Basic things to keep in mind

What I’m setting up for myself to successfully train for the marathon uses the same principles I’ve followed for every other long-term project or big goal I’ve wanted to accomplish. It’s how I started my first business. It’s how I became a coach. It’s how I climbed Mt. Hood.

Here are the basic things to keep in mind:

  • Know your goal – understand why it really matters to you
  • Create and follow a plan – it doesn’t have to be elaborate, but knowing what you need to do really helps
  • Build a base at the beginning – keep it small and doable as you gain experience and build new habits
  • Intensify over time, as your skills improve – challenge yourself to steer clear of ruts
  • Cut yourself slack, you aren’t going to be able to do every single step perfectly – know that, be okay with it and keep going
  • Enlist the help of other people – don’t underestimate the power of having people in your corner

Training for a Real or Metaphorical Marathon | Perception Studios | Shannon Wilkinson, life coach & more

Be honest with yourself about how hard you’re willing to work. One thing I noticed as a trainer and as a professor is people want to achieve something, but aren’t willing to put in the effort to get there. They say they want to work hard but when you work them hard, they run. Don’t be the person who runs. The discipline it takes to do that is uncomfortable and unpleasant sometimes and you must be willing to enter that discomfort. Look at advanced degrees: two out of three people don’t complete their PhD. It’s punishing. I’ve cried because of the stress numerous times. Every day I have to reaffirm my efforts at my dissertation, at lifting, at personal relationships. But it’s so, so worth it in the end.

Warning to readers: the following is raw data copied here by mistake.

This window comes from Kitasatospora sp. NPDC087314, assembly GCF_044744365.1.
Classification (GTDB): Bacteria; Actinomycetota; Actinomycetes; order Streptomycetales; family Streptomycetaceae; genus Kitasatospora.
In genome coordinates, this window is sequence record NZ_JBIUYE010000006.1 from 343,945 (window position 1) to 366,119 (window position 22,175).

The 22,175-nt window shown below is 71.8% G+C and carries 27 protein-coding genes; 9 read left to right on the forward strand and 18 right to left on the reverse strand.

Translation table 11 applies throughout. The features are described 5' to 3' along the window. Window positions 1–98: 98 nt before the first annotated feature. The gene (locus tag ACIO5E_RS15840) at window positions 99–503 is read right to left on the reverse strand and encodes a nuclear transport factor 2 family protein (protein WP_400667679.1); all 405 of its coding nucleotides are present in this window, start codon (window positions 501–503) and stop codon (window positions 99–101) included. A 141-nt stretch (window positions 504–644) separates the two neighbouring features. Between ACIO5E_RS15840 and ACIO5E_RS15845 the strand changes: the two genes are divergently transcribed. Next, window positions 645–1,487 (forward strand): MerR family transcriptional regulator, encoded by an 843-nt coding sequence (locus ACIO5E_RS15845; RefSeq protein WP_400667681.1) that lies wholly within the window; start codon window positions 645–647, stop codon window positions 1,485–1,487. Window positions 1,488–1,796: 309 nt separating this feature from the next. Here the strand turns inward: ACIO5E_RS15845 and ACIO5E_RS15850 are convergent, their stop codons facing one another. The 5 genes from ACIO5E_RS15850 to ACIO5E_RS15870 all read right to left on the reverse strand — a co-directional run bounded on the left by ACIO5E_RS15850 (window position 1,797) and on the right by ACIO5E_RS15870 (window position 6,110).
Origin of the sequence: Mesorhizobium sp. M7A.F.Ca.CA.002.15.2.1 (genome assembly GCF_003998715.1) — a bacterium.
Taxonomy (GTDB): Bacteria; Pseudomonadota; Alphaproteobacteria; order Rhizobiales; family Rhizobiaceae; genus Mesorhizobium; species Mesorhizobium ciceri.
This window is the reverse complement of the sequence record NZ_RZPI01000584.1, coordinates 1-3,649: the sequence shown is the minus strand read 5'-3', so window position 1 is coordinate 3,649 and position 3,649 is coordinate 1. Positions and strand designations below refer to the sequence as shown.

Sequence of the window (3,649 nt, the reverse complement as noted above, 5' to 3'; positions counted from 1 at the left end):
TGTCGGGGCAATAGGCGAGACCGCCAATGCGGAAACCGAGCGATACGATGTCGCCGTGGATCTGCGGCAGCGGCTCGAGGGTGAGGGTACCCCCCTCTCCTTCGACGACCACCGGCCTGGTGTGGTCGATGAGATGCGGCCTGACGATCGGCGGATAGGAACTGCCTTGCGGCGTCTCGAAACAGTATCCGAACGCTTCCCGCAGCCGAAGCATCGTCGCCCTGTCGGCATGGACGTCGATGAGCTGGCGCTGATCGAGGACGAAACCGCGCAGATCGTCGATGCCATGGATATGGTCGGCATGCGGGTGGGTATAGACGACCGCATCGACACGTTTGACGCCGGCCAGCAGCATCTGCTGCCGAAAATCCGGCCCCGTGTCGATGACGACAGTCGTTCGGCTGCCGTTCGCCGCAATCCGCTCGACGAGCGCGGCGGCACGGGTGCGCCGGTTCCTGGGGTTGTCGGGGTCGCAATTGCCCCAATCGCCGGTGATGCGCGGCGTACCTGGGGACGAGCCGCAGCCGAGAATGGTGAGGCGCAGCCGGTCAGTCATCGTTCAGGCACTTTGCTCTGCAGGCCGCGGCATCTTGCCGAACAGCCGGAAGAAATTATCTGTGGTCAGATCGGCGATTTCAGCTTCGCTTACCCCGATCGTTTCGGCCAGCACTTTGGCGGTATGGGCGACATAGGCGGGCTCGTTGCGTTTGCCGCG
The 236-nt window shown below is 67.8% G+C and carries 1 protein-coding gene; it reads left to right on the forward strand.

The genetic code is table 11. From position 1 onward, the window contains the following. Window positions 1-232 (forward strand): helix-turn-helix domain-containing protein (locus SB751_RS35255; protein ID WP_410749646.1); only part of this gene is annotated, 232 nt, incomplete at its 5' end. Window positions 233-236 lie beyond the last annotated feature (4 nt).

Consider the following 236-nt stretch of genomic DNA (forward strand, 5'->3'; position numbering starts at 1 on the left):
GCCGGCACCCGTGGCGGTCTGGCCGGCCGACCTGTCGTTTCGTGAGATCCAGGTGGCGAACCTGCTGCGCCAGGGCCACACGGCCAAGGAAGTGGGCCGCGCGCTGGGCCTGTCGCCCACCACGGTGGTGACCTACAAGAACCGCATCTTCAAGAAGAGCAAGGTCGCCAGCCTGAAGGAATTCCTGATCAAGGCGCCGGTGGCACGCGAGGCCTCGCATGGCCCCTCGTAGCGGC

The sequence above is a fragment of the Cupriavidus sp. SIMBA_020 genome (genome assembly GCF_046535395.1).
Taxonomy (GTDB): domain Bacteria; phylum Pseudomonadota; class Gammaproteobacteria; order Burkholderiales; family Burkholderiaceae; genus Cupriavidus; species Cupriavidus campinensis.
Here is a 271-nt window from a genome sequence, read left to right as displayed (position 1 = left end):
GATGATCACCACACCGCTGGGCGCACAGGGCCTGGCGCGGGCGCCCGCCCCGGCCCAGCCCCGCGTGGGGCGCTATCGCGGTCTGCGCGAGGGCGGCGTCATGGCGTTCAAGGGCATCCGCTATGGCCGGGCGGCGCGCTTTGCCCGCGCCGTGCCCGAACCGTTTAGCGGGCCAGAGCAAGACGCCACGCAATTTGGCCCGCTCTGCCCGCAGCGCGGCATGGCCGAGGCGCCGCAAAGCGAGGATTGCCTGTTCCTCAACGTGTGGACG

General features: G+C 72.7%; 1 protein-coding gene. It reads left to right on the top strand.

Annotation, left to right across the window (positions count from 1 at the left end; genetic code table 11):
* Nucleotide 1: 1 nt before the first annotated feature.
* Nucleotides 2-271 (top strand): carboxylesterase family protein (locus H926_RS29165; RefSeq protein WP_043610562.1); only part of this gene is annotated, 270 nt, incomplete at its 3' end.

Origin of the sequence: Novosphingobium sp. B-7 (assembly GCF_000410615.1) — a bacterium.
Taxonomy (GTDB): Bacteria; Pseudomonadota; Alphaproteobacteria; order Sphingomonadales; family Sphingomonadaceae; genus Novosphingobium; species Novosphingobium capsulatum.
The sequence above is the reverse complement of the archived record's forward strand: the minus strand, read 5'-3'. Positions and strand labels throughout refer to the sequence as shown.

What you are aware of, you are in control of; what you are not aware of is in control of you. You are always a slave to what you’re not aware of. When you’re aware of it, you’re free from it. It’s still there, but you’re not affected by it. You’re not controlled by it; you’re not enslaved by it. That’s the difference. —Anthony deMello, from Awareness: the Perils and Opportunities of Reality

Consultant vs. contractor

Alan Weiss, of whom I am a groupie, just published a quote that rocks my world. The full article is in the June 2012 issue of Balancing Act.

If someone pays you for your wisdom and advice, you’re a consultant—a “brain.” If someone pays you for your work and delivery, you’re a subcontractor—a pair of hands. Both constitute legitimate and respected work, but the former can charge based on value delivered and the latter can charge only on time spent on the job.


Consultant vs. contractor

Lawrence Pearsall Jacks, a Unitarian minister, summed it up decades ago:

The master in the art of living draws no sharp distinction between his labor and his leisure, his mind and his body, his work and his play, his education and his recreation. He hardly knows which. He simply pursues his vision of excellence through whatever he is doing and leaves others to determine whether his is working or playing. To himself, he is always doing both.